Made unsettlingly identifiable due to the way Bates works and her attention to detail, Annie is certainly a villain but she isn't one that can easily be dismissed as unrealistic or completely evil. At the time Stephen King wrote Misery — and the time that the movie was made — not everyone was so empathetic to issues relating to mental illness, which makes the care Bates took in portraying Annie that much more admirable. It's that very human nature that makes Annie so realistic and, thus, frightening — this is not a completely unfathomable situation, but rather something that could actually happen. AFI's list is an honor, but it's also simple recognition of the truth — Kathy Bates' portrayal of Annie Wilkes is as chilling as it is emotionally haunting.

Kathy Bates' directorial work

Kathy Bates has had her hand in a variety of aspects of entertainment, including working as an actor in the theater, in film, and on television, but she's also worked as a director. Beginning in 1995 with her directorial debut on the episode "Talking With" for the show Great Performances, she's since gone on to direct episodes of Homicide: Life on the Street, NYPD Blue, and Everwood, as well as multiple episodes of Six Feet Under, a pilot for a TV series of Fargo (previous to the 2014 Fargo show) and a 2006 TV movie called Ambulance Girl that she also starred in. 

Ambulance Girl features a character, portrayed by Bates, that lives with depression, once again showing her care for portraying mental illness onscreen. While she hasn't directed since 2006, it's clear that her passion for acting is just one component of her many-faceted approach to building a career. It isn't just about being in front of the camera.

So many awards

Kathy Bates has been nominated for a variety of awards more than 100 times over the course of her career, and the number of awards she's won include an Oscar, two Emmys, and a pair of Golden Globes. 

The Oscar, for Misery, made history as the first time an actor has won an Academy Award for a role in a Stephen King movie. Many of her Emmy nominations and one of her Emmy wins have come courtesy of her work on American Horror Story, a franchise in which she's appeared across multiple seasons as different characters. Her Golden Globe wins were for Misery and the 1997 film The Late Shift, while her role in Fried Green Tomatoes earned her numerous nominations, including a BAFTA, a Golden Globe, and even an American Comedy Award, although she didn't actually win any of them. She has also been nominated for awards for her directorial work — and she has a star on the Hollywood Walk of Fame. For an actor that's been admirably frank about her struggles to break in and continue working, it's wonderful to see all that hard work pay off.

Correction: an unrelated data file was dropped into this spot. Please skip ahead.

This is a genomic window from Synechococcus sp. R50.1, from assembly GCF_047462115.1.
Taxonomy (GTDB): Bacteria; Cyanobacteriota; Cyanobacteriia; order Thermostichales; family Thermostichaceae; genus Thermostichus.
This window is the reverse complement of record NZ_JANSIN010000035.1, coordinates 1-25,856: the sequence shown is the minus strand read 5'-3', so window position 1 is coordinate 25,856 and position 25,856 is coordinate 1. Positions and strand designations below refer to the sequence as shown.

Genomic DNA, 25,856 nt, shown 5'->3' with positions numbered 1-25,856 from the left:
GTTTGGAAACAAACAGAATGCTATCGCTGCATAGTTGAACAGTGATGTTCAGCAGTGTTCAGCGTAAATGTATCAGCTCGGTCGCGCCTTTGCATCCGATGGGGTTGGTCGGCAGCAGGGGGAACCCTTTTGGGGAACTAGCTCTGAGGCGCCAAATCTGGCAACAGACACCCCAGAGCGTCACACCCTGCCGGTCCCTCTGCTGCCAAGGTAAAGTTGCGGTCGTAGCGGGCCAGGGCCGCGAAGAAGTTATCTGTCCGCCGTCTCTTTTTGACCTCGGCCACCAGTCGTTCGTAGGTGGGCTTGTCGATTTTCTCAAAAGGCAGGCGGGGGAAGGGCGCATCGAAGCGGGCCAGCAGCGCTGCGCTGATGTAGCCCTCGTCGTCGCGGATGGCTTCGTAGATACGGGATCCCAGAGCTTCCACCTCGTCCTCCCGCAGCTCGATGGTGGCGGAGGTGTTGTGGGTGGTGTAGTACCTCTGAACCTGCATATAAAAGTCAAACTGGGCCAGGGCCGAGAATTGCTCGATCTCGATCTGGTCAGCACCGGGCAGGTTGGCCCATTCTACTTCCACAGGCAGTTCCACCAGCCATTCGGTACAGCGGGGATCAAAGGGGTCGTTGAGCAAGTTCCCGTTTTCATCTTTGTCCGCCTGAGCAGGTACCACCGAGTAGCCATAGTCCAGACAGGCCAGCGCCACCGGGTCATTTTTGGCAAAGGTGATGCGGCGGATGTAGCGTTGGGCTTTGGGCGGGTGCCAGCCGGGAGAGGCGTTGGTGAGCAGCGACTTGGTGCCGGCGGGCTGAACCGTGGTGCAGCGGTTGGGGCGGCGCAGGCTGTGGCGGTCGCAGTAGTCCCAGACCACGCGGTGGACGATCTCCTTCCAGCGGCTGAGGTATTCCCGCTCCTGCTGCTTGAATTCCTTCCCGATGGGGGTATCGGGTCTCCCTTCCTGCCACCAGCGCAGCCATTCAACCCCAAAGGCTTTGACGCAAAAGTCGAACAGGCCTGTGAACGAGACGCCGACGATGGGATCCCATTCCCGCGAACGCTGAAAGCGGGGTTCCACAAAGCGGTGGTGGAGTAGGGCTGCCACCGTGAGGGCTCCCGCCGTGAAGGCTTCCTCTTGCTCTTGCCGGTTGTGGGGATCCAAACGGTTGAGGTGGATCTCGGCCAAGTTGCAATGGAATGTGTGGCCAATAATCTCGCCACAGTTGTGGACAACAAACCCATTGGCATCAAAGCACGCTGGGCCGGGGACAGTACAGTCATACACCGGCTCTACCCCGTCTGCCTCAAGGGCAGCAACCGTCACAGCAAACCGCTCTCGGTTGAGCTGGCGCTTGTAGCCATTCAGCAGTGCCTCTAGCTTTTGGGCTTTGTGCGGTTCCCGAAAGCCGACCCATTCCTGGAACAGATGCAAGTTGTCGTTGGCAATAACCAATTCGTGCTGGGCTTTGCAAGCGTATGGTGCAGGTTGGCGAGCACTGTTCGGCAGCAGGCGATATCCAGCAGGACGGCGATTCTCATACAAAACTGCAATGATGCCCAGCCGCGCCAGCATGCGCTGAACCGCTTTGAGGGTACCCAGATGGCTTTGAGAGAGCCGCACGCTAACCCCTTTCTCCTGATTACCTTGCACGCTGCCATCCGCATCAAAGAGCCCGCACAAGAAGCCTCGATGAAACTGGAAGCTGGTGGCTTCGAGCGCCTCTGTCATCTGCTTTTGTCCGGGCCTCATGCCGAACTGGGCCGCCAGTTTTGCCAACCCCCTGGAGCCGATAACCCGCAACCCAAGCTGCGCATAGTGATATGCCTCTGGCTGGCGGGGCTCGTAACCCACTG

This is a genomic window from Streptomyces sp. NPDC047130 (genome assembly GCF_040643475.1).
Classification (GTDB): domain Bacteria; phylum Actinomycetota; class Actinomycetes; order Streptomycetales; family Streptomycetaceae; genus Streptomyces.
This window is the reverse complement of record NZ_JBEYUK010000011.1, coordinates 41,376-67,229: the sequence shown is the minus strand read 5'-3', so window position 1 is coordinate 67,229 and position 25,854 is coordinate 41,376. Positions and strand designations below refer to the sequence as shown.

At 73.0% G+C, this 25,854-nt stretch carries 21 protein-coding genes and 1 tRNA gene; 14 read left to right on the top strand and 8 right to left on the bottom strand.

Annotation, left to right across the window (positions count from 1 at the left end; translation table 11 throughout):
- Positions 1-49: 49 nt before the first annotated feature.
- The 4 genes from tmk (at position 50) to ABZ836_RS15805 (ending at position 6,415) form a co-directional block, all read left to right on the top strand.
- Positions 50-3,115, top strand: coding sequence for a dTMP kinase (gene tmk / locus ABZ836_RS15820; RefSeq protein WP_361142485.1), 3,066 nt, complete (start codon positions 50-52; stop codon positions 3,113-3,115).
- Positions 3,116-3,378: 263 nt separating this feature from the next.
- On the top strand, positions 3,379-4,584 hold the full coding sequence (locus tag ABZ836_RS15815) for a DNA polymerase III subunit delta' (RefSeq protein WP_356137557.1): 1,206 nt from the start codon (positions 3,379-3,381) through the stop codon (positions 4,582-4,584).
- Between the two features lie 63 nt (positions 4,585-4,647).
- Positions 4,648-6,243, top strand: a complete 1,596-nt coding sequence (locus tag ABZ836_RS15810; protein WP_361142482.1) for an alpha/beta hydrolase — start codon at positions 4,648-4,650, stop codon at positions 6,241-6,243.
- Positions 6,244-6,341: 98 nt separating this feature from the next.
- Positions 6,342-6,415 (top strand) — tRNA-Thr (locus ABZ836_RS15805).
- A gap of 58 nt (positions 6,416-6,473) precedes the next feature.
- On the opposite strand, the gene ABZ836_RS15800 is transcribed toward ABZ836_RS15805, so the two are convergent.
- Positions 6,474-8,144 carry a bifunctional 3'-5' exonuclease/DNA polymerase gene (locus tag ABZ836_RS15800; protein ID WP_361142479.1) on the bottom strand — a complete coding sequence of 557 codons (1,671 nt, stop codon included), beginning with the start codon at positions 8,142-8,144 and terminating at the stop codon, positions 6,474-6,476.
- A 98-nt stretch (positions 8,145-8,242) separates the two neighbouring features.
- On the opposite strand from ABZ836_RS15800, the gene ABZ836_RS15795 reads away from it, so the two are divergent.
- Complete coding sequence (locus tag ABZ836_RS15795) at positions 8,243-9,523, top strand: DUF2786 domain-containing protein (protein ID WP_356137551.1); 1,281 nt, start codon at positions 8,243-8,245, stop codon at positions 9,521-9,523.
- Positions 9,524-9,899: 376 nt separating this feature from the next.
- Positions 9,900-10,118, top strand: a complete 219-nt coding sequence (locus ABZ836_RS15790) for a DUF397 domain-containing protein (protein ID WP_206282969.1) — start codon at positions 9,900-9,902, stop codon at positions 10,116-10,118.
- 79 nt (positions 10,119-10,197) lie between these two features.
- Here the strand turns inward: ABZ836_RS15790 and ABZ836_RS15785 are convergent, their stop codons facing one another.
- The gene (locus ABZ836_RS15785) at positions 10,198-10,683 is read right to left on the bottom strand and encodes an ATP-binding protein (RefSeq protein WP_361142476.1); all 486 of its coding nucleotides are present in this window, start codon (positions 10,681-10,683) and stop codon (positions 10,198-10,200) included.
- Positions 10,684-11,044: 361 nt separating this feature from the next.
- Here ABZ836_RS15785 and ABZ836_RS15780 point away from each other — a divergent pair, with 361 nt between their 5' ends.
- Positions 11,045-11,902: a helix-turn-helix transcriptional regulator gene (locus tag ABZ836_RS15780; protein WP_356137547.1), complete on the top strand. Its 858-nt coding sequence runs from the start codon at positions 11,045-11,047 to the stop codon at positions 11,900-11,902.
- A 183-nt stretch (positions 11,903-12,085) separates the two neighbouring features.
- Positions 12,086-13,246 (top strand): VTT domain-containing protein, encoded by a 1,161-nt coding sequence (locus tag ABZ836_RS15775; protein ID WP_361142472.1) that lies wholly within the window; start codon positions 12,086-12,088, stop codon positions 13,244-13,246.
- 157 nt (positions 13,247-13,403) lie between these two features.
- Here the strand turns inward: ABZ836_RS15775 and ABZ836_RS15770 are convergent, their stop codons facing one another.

Stephen King collaborations

Kathy Bates has been involved in more than one Stephen King adaptation. Aside from Misery, she played the title role in the film adaptation of Dolores Claiborne and also had a cameo in the 1994 TV movie adaptation of The Stand as a radio DJ. Another of her King collaborations — and arguably the most lesser-known — came through her voice work on the audiobook version of the story "Chattery Teeth," from the collection Nightmares & Dreamscapes

Although it's been a while since Bates has worked on a King project, it's obvious that she's been drawn back to the author's bestselling works on more than one occasion since Misery established her as a star. Even now, she continues to show an interest in the horror genre with projects such as American Horror Story, so it's entirely possible we haven't seen the last of Bates in King adaptations. She definitely has a soft spot for comedy and a real knack for drama, but it's clear that Bates enjoys working on darker material as well.

Kathy Bates beats cancer

In 2003, Kathy Bates was diagnosed with ovarian cancer, and while she was successful in her battle against it, in 2012, she was diagnosed with breast cancer as well. Due to her cancer, she suffers from lymphedema, which is a condition caused by the damage or removal of lymph nodes due to cancer; it manifests as swelling in the arms and legs. The breast cancer diagnosis caused Bates to opt for a double mastectomy and also required the removal of 19 lymph nodes. 

Remarkably, she worked throughout her various diagnoses and treatments, and a look at her filmography shows not even so much as a year off without a project. Bates has become an advocate regarding cancer, including working with various charities (like Ovarian National Cancer Alliance and Stand Up to Cancer) and even speaking with the United States government about increasing research into cures for the disease. Faced with personal horror, Kathy Bates turned it into a motivator to help others.

Kathy Bates misses the stage

Kathy Bates intended to return to the stage earlier in her career, but other than a 2006 table reading on stage for Master Class, she's stuck to the screen over the last few decades — prior to that 2006 appearance, her last theater work happened in 1988. It's entirely possible that the grueling schedule of a theater production became too daunting as Bates' film career took off, but it would seem that she still has a special place in her heart for the theater and it would be wonderful to see her return at some point. As she's said herself, she enjoys the way plays are put together and rehearsed, a process that has informed the way she conducts herself and performs in films and on television. 

Regardless of the medium, Bates has enjoyed a consistently high-quality career for decades — whatever she chooses to do next, and wherever she does it, it's bound to be worth a watch.